The Mars Helicopter is riding to the Red Planet this summer with NASA’s Perseverance rover. The helicopter’s chief engineer, Bob Balaram, shares the saga of how it came into being.
Even before this interviewer can finish the question, “Did anyone ever tell you this was a crazy idea?” Bob Balaram jumps in: “Everyone. All the time.”
Although Balaram probably didn’t know it at the time, the seed for an idea like this sprouted for him in the 1960s Apollo era, during his childhood in south India. His uncle wrote to the U.S. Consulate, asking for information about NASA and space exploration. The bulging envelope they sent back, stuffed with glossy booklets, entranced young Bob. His interest in space was piqued further by listening to the Moon landing on the radio. “I gobbled it up,” he says. “Long before the internet, the U.S. had good outreach. You had my eyeballs.”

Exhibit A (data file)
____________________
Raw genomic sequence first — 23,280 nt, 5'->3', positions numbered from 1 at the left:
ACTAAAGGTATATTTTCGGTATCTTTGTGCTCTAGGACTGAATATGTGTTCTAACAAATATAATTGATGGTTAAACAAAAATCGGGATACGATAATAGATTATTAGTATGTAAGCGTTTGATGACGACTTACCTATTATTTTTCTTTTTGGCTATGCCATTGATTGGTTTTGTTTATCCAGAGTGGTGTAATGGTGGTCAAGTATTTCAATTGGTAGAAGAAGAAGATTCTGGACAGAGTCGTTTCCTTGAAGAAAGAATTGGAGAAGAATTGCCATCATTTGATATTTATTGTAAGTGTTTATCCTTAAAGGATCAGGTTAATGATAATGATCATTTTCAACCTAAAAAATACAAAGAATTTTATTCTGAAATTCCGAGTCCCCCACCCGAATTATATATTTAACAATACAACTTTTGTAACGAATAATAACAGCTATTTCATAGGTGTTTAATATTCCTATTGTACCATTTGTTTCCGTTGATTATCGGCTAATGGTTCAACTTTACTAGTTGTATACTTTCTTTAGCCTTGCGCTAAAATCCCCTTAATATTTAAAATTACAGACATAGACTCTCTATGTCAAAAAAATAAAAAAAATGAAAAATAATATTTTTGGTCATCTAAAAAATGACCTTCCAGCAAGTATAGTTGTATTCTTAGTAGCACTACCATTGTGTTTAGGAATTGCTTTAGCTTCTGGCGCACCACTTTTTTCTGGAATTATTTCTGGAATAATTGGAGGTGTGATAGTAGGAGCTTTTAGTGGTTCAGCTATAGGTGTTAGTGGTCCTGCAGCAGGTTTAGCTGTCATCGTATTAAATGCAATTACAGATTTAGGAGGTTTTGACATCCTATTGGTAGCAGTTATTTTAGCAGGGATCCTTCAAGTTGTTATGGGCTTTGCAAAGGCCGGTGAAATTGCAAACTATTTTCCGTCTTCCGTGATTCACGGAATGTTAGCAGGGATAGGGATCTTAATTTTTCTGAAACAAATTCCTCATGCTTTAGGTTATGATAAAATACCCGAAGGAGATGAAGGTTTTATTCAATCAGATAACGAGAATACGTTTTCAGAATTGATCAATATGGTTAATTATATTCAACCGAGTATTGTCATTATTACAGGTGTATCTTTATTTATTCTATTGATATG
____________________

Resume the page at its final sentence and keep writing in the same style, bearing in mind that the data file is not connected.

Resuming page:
His active brain and fertile imagination focused on getting an education, which would lead him to a bachelor’s degree in mechanical engineering from the Indian Institute of Technology, a master’s and Ph.D. in computer and systems engineering from Rensselaer Polytechnic Institute, and a career at NASA’s Jet Propulsion Laboratory in Southern California. That’s where he has remained for 35 years as a robotics technologist.
Balaram’s career has encompassed robotic arms, early Mars rovers, technology for a notional balloon mission to explore Venus and a stint as lead for the Mars Science Laboratory entry, descent and landing simulation software.
Cutting Through Obstacles, Red Tape and the Martian Atmosphere
As with many innovative ideas, it took a village to make the helicopter happen. In the
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